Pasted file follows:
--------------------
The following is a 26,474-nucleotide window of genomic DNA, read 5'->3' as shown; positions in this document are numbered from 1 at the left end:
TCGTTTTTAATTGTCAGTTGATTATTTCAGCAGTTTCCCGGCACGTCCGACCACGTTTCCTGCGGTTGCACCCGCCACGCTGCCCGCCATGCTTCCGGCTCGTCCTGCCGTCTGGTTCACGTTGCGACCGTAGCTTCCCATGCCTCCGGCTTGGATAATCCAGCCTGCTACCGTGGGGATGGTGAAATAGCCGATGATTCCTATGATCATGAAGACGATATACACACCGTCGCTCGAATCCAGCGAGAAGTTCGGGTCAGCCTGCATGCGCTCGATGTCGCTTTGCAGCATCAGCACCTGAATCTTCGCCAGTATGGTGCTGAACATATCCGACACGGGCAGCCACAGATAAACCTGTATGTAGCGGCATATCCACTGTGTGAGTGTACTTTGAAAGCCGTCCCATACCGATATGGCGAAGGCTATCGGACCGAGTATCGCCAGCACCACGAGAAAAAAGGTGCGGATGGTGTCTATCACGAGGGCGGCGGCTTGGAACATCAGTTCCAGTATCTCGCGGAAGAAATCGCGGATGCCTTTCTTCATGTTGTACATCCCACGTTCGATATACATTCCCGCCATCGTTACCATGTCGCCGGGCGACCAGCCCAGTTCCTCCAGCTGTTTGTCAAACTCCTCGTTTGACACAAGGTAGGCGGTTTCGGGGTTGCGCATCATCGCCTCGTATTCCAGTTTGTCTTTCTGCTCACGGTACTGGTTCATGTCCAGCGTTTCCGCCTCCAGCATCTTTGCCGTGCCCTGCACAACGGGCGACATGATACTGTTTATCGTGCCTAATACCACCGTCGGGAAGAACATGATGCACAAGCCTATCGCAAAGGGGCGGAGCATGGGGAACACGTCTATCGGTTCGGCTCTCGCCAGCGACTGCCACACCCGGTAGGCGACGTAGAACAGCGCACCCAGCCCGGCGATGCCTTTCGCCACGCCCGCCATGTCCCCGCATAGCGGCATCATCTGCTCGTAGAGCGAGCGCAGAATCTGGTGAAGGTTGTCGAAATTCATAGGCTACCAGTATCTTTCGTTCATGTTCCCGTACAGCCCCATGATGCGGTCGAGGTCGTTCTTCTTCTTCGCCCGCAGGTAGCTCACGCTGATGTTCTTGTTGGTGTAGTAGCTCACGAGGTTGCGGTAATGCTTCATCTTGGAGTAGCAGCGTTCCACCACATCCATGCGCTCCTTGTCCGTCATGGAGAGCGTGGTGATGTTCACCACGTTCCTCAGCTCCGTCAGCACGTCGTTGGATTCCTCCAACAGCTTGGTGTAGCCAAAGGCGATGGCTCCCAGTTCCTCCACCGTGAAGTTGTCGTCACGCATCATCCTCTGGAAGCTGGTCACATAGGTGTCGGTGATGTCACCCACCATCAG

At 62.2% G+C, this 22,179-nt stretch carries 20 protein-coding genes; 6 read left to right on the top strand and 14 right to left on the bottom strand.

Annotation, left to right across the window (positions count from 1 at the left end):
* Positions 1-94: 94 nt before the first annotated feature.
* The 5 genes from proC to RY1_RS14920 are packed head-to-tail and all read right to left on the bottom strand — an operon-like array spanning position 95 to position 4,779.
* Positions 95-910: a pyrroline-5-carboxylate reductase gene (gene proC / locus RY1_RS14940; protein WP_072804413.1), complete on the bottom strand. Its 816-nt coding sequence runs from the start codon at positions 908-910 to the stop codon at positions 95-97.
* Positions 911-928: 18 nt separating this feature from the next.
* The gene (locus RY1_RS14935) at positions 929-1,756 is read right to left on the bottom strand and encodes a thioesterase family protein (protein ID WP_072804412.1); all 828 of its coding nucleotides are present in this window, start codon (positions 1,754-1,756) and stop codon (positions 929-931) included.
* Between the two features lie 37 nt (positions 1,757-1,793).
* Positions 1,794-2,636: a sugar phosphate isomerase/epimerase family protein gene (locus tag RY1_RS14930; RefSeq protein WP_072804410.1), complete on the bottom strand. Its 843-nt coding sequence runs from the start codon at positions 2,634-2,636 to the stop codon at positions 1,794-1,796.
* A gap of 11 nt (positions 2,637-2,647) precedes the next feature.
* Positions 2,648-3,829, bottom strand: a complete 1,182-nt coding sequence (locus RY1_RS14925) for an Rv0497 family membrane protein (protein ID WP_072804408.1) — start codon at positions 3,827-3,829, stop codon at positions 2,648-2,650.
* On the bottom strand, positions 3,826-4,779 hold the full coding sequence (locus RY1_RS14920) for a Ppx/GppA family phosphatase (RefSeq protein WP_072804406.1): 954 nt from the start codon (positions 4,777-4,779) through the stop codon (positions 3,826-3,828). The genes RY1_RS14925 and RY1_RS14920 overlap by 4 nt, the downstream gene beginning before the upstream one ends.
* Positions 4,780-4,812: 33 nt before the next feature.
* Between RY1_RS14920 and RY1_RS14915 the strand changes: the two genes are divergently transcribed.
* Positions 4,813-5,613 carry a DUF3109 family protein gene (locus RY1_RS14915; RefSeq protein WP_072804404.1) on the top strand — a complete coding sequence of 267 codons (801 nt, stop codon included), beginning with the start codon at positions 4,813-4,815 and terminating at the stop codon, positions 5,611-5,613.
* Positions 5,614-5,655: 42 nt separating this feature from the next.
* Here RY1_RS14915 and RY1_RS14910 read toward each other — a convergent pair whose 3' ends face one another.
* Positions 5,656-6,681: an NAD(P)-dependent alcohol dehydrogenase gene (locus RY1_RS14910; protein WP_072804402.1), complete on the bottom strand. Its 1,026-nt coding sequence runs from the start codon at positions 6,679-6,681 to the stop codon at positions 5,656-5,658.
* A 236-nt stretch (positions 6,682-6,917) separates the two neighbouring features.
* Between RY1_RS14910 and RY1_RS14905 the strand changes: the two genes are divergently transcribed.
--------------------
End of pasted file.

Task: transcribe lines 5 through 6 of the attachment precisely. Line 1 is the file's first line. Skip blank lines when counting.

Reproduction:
* Positions 1-94: 94 nt before the first annotated feature.
* The 5 genes from proC to RY1_RS14920 are packed head-to-tail and all read right to left on the bottom strand — an operon-like array spanning position 95 to position 4,779.